A few weeks ago, Jeremy and I were at a lunch hosted by one of our friends in our community. There were 11 people there, all around our age, and all more or less Modern Orthodox. I was the only person there who is not in graduate school.
This is a phenomenon I noticed soon after finishing college. While I was, fortunately, shifting immediately into the working world, most of my friends were either in college still, in graduate school, or applying to graduate school.
Less than one in 10 Americans has a graduate degree. Put another way, only about one-third of college graduates continue on to get graduate degrees. Yet among my friends, I’m the one in the minority. At Yeshiva University, my alma mater, 89% of graduates go to graduate school within a year. And that number doesn’t include my friends who take a few years off before they apply to graduate programs. I’m guessing that even among my friends who didn’t go to Y.U., the number is similarly high.
There’s a big difference between my life and my friends’ lives. While my friends spend all day among their own friends and classmates, I spend all day in my office, and while I love my job, it’s not quite the same social experience as school. When my friends get home, whether it’s to their spouse or to their roommates, they sit down and get busy with work. I have hours of free time that I try to fill with cooking, television, and running, especially those nights where Jeremy is sitting at his desk writing papers.
Jeremy and I were speaking with two friends of ours — a couple— who mentioned they know another couple in the same (well, reversed) situation: he’s working and she’s in grad school. “It’s really hard for them,” our friends said. The fact that they knew others who felt the same way was so validating for me, and only then did I realize just how hard the situation can be sometimes.
And that’s only talking about my relationship with my husband. When I’m in groups of friends, it’s almost harder sometimes. The entire crowd will begin commiserating about teachers or workloads or being in school forever, and while I am eternally grateful to be finished with school — that cannot be stated emphatically enough — I have nothing to add to the conversation and I feel separated from some of my closest friends. Our common ground has shrunk. Occasionally I even feel like I’m not as smart as they are, or that my lower education level makes me inferior. I feel, in other words, like I’m not as good as they are.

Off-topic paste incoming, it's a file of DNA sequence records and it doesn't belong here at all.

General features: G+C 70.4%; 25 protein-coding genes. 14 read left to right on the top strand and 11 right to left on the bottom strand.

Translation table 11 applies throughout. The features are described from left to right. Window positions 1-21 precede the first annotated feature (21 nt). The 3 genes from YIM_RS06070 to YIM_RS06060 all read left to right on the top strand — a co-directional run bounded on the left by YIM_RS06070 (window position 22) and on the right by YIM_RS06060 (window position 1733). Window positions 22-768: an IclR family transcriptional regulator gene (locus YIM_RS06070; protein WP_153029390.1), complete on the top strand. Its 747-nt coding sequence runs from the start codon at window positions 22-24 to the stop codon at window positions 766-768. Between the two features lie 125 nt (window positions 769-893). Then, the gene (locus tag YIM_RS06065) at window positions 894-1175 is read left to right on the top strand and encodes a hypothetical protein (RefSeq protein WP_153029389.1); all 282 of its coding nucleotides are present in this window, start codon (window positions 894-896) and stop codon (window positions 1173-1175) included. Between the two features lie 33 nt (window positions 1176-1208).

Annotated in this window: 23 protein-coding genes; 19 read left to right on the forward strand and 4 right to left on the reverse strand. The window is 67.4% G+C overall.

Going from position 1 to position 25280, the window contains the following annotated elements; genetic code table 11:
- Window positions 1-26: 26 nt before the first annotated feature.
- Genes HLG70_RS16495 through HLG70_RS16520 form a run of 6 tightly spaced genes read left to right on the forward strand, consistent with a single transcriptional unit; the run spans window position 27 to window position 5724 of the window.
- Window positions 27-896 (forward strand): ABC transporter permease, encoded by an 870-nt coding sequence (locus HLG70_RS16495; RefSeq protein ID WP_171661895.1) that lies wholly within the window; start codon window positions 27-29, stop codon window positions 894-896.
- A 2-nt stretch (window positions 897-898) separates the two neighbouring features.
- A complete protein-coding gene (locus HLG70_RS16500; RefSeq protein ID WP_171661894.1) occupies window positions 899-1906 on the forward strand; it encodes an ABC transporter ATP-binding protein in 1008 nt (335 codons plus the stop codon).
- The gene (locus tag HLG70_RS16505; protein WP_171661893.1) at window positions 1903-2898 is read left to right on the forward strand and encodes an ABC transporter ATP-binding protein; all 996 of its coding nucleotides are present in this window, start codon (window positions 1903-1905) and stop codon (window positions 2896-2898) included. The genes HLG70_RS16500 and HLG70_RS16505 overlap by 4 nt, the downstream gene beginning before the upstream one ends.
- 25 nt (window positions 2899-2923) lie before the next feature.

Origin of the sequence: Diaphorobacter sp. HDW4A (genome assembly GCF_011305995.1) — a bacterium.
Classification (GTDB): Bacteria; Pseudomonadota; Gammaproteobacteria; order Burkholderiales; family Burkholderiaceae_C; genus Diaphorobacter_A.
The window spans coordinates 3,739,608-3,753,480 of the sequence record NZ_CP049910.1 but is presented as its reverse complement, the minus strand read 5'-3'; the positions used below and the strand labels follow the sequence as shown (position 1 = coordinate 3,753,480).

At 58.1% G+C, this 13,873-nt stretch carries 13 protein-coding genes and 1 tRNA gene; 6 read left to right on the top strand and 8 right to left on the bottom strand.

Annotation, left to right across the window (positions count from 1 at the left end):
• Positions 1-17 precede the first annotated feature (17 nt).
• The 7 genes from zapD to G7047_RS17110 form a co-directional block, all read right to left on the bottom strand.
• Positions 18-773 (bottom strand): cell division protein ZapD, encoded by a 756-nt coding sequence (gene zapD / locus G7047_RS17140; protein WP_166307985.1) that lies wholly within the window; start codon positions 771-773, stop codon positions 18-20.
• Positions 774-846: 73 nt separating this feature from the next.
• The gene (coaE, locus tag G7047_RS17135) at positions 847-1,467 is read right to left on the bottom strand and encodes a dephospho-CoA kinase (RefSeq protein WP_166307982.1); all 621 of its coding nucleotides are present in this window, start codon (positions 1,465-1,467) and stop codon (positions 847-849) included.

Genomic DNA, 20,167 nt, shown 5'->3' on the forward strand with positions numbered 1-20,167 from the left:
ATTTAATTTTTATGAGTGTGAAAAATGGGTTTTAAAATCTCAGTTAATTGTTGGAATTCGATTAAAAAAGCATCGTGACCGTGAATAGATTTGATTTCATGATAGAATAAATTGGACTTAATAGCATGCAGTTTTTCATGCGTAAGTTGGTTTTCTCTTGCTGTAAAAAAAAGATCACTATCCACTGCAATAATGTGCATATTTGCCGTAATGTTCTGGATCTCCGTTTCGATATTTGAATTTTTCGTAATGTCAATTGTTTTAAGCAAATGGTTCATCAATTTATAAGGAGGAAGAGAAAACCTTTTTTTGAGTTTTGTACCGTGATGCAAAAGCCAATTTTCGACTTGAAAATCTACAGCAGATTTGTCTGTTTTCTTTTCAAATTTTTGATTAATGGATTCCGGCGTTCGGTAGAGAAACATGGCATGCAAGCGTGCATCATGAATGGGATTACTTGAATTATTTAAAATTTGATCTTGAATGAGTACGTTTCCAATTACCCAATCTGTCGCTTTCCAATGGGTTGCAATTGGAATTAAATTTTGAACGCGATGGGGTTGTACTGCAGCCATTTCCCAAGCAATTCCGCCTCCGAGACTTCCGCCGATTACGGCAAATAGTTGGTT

Believe me, I’m not complaining that I’m working. I’ve read the news. I know enough people looking in vain for jobs. I know how hard the economy is, and how lucky I am to have a job straight out of college. But there’s still an aspect of being in the working world that makes me feel like an outsider, that I can’t really empathize with my friends about some of the most basic aspects of our lives.
The good news is, there are a lot of people out there who feel the same way I do. The better news is, in a few years the reality will change entirely, as my friends and my husband leave school and enter the workforce. The situation is temporary, as I keep reminding myself, and in the meantime, at least I don’t have exams anymore.
Simi Lichtman is a contributor to the Forward.
The Only One Not in Grad School